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ONCE on a time there flourished in the town of Troyes a citizen whose name was Arthault de Nogent. This person, of obscure and servile parentage, had begun the world without one of the advantages which are commonly supposed to predicate a successful career. A link in a long line of bourgeois, that had grown in the feudal domain of the Count de Champagne, he appeared to be destined for nothing else than to transmit unbroken the chain of bondage to another generation. By some strange concurrence of circumstances, however, assisted by great industry, strict honesty, and a natural pride, of that kind which raises its head haughtily above every one but a superior in power of fortune, Arthault gradually emerged from obscurity, and at least gilded the hereditary fetters which he could not throw off.
His first patron was Sir Launcelot Sansavoir, a knight of ancient family. When boys, they had played together on the terms of political equality dictated by nature, and even in other respects they seemed to be pretty nearly on a level ; for if the balance of strength and courage was on the side of Launcelot, that of skill and address on the part of his low-born companion held firm the equipoise. As they grew up, however, and the laws of nature were gradually supersedel by those of society, Arthault was reminded, by many a bitter token, of the artificial distinctions which hedged round his heretofore playfellow from the degrading farniliarity of a bourgeois. But the hard lesson was never taught directly by the freeman to the serf. Launcelot, although of a fierce and rough temper, was generous withal. He loved his humble companion with the love which simple contact inspires in the open and guileless heart of a boy; and when the days of boyhood were over, he still continued to evidence, by the kindnesses which then acquired the name of patronage, that his early sentiments were unaffected by the accidental distinctions of the world. He assisted his protégé both with influence
and money, countenanced his first efforts to assume a rank in society from which he might have appeared to be excluded by his birih, and fairly set him afloat on that tide of fortune which was to carry him to prosperity and power.
As he returned from time to time to his native town, in the pauses of the career of arms to which he had devoted himself, he saw with new surprise, and for a season with new satisfaction, the changes which were taking place in the waxing fortunes of his dependant. The corresponding changes, however, in the mind and manner of the bourgeois were not so pleasing, and to one acquainted with the world would not have been so surprising. Arthault, the farther he advanced from the point at which he had set out, wished the more ardently to forget it. · Every word that reminded him of what he had been went like a dagger to his breast ; and the unconscious remarks of Launcelot on the subject rankled and festered in his heart. The wincing of wounded vanity was little understood by the knight, who only thrust the deeper as the other shrunk back ; till at length Arthault looked forward to the return of his former patron from the wars both with terror and disgust.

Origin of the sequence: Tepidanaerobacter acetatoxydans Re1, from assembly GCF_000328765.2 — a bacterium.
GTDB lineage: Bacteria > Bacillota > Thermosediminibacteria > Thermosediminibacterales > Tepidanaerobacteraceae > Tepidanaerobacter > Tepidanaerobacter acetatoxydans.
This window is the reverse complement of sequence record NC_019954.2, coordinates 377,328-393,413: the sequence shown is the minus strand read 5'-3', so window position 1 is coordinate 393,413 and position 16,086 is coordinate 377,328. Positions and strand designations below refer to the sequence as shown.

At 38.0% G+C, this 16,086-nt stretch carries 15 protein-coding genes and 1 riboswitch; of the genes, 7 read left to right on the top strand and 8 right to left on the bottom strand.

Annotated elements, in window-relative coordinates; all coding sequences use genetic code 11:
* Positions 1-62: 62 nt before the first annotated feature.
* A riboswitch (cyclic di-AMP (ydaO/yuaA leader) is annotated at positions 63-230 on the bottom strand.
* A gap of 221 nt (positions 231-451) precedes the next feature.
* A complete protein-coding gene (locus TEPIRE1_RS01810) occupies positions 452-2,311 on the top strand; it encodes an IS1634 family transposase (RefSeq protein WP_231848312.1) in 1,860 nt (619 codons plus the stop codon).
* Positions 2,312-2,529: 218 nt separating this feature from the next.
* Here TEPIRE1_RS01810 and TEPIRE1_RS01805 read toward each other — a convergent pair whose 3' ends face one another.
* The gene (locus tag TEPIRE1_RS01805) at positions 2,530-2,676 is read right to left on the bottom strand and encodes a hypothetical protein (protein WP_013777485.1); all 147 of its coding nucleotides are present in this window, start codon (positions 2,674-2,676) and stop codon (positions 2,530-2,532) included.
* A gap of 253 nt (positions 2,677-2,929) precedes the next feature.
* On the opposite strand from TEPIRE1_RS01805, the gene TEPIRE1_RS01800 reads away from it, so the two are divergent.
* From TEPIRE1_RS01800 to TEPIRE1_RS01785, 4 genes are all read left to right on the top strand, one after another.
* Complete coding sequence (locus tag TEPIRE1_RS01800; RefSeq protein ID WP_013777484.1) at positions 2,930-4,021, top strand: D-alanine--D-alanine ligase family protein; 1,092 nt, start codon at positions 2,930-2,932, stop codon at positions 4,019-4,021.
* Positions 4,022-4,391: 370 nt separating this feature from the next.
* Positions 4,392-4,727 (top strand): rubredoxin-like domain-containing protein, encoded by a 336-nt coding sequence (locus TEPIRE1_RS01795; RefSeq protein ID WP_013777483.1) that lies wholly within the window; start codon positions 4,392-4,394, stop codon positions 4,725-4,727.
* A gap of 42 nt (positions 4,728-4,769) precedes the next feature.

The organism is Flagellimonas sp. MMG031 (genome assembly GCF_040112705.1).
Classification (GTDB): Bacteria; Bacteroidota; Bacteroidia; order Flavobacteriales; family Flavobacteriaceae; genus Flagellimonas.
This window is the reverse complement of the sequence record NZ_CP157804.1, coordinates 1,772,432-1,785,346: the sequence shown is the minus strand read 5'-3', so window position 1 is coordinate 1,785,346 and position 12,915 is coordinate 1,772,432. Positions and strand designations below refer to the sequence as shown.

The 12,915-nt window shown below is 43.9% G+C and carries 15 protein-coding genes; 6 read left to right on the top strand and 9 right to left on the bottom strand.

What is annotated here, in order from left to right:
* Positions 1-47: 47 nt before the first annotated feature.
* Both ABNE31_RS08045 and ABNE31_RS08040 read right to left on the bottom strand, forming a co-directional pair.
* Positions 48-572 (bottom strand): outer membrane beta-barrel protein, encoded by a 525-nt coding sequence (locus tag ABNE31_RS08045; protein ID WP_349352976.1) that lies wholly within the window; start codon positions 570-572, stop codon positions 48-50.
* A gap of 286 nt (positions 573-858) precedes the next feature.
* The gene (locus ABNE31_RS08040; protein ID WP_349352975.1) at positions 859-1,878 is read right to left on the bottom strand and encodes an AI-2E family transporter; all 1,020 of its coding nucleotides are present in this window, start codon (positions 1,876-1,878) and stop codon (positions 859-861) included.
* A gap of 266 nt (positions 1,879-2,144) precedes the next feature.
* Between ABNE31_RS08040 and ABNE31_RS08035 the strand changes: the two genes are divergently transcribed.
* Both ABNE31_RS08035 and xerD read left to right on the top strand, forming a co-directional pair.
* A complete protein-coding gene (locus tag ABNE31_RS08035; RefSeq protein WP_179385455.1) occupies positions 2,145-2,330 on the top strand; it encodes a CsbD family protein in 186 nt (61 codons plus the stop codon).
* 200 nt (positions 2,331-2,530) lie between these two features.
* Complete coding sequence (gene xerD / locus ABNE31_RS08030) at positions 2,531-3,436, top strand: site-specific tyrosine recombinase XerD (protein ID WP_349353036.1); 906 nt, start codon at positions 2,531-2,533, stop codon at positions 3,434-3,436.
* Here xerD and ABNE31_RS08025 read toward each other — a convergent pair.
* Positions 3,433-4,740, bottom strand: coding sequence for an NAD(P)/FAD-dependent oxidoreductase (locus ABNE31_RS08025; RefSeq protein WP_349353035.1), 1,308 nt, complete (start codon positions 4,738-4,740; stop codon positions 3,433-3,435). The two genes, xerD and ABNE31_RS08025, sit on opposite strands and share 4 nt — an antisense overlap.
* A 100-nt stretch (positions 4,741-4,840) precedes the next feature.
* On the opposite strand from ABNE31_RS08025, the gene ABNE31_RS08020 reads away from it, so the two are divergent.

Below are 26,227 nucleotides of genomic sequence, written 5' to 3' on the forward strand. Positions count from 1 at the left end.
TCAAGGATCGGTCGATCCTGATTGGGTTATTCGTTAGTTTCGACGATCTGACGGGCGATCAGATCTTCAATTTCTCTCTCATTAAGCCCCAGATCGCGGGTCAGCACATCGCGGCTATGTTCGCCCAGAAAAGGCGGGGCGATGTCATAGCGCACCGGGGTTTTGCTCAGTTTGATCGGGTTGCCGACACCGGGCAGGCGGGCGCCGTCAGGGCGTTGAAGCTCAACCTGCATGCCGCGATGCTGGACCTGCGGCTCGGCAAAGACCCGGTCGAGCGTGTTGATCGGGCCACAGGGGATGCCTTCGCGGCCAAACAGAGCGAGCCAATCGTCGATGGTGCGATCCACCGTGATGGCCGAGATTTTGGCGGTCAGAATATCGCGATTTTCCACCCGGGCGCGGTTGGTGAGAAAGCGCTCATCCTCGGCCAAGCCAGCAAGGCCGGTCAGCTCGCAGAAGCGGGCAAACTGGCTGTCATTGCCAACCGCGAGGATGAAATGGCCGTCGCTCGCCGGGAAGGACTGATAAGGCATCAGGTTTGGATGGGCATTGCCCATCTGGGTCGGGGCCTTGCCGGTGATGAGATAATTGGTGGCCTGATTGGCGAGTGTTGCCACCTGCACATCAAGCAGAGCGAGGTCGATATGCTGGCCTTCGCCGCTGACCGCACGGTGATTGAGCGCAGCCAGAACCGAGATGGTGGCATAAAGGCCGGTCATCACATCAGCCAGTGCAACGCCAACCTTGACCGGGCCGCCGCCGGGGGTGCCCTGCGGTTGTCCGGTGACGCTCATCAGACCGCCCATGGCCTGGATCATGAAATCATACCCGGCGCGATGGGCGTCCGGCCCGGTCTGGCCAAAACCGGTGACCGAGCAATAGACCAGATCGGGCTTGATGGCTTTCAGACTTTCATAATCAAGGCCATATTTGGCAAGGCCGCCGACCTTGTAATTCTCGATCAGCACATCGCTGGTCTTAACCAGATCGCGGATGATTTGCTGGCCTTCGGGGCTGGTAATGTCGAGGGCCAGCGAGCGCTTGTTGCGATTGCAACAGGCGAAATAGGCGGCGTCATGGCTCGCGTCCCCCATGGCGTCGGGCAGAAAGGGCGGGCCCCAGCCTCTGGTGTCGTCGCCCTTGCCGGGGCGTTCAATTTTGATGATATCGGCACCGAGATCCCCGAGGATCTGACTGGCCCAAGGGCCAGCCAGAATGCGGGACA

By.and-by, he had attained a station of importance sufficient to encourage him to return the unintentional insults of Sir Launcelot by at least reproach; and the fiery knight, in retaliation, seized 'several opportunities, both public and private, to mortify the pride of the base-born ingrate. By this time Arthault felt himself strong enough to fling back injury for injury ; and thus a war of words, rather than actions, coinmenced, which ended in the deadliest hate on both sides.
This consummation, however, was in part brought about by circumstances foreign to the original cause of quarrel. Sir Launcelot's temper had been soured by reverses in fortune, almost as great as the advances made by the bourgeois, and a kind of jealousy was awakened in his naturally frank and generous mind, by occurrences of a precisely opposite nature to those which had wounded the feverish jealousy of Arthault. A reproach for supposed unkindness thus sounded to the one like a cowardly insult levelled at his falling fortunes ; and a burst of anger at the imaginary wrong, to the other, like an intentional affront to the merit which had raised bim from the dust.
Sir Launcelot was at length completely ruined in the wars of his prince ; his estate was pawned piece-meal; and the